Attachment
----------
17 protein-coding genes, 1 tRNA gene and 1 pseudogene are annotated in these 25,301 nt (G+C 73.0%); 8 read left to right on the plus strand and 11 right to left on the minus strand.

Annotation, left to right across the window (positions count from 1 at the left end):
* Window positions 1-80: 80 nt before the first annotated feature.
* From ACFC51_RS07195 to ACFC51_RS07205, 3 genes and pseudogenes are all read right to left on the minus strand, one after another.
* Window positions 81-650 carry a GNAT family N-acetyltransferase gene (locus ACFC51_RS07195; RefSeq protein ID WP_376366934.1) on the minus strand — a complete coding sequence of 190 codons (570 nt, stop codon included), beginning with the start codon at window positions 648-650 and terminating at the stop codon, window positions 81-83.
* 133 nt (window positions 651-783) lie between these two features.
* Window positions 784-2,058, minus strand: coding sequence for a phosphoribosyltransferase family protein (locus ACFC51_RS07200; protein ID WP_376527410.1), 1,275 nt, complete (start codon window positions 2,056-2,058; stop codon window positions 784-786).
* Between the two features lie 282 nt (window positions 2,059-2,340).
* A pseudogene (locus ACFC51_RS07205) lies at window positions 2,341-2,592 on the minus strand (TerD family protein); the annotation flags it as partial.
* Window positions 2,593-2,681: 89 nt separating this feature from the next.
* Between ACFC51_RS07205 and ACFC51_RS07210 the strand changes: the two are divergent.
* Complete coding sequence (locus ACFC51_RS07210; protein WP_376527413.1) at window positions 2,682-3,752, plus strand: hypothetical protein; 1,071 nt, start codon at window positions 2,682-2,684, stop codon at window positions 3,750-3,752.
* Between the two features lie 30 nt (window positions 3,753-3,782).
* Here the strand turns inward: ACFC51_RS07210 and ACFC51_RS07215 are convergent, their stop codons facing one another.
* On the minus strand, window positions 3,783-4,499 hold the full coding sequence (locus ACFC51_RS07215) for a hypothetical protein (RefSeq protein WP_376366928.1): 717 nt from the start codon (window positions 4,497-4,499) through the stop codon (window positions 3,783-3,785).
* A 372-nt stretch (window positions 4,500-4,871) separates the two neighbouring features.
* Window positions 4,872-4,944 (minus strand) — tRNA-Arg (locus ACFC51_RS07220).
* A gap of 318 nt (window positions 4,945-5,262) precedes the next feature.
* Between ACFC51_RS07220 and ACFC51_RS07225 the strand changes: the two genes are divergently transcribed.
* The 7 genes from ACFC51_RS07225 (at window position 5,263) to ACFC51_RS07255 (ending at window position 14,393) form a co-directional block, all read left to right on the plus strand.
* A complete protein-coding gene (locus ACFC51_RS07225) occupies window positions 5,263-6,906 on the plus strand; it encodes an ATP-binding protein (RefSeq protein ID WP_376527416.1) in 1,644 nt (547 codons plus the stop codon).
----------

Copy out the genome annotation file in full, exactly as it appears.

17 protein-coding genes, 1 tRNA gene and 1 pseudogene are annotated in these 25,301 nt (G+C 73.0%); 8 read left to right on the plus strand and 11 right to left on the minus strand.

Annotation, left to right across the window (positions count from 1 at the left end):
* Window positions 1-80: 80 nt before the first annotated feature.
* From ACFC51_RS07195 to ACFC51_RS07205, 3 genes and pseudogenes are all read right to left on the minus strand, one after another.
* Window positions 81-650 carry a GNAT family N-acetyltransferase gene (locus ACFC51_RS07195; RefSeq protein ID WP_376366934.1) on the minus strand — a complete coding sequence of 190 codons (570 nt, stop codon included), beginning with the start codon at window positions 648-650 and terminating at the stop codon, window positions 81-83.
* 133 nt (window positions 651-783) lie between these two features.
* Window positions 784-2,058, minus strand: coding sequence for a phosphoribosyltransferase family protein (locus ACFC51_RS07200; protein ID WP_376527410.1), 1,275 nt, complete (start codon window positions 2,056-2,058; stop codon window positions 784-786).
* Between the two features lie 282 nt (window positions 2,059-2,340).
* A pseudogene (locus ACFC51_RS07205) lies at window positions 2,341-2,592 on the minus strand (TerD family protein); the annotation flags it as partial.
* Window positions 2,593-2,681: 89 nt separating this feature from the next.
* Between ACFC51_RS07205 and ACFC51_RS07210 the strand changes: the two are divergent.
* Complete coding sequence (locus ACFC51_RS07210; protein WP_376527413.1) at window positions 2,682-3,752, plus strand: hypothetical protein; 1,071 nt, start codon at window positions 2,682-2,684, stop codon at window positions 3,750-3,752.
* Between the two features lie 30 nt (window positions 3,753-3,782).
* Here the strand turns inward: ACFC51_RS07210 and ACFC51_RS07215 are convergent, their stop codons facing one another.
* On the minus strand, window positions 3,783-4,499 hold the full coding sequence (locus ACFC51_RS07215) for a hypothetical protein (RefSeq protein WP_376366928.1): 717 nt from the start codon (window positions 4,497-4,499) through the stop codon (window positions 3,783-3,785).
* A 372-nt stretch (window positions 4,500-4,871) separates the two neighbouring features.
* Window positions 4,872-4,944 (minus strand) — tRNA-Arg (locus ACFC51_RS07220).
* A gap of 318 nt (window positions 4,945-5,262) precedes the next feature.
* Between ACFC51_RS07220 and ACFC51_RS07225 the strand changes: the two genes are divergently transcribed.
* The 7 genes from ACFC51_RS07225 (at window position 5,263) to ACFC51_RS07255 (ending at window position 14,393) form a co-directional block, all read left to right on the plus strand.
* A complete protein-coding gene (locus ACFC51_RS07225) occupies window positions 5,263-6,906 on the plus strand; it encodes an ATP-binding protein (RefSeq protein ID WP_376527416.1) in 1,644 nt (547 codons plus the stop codon).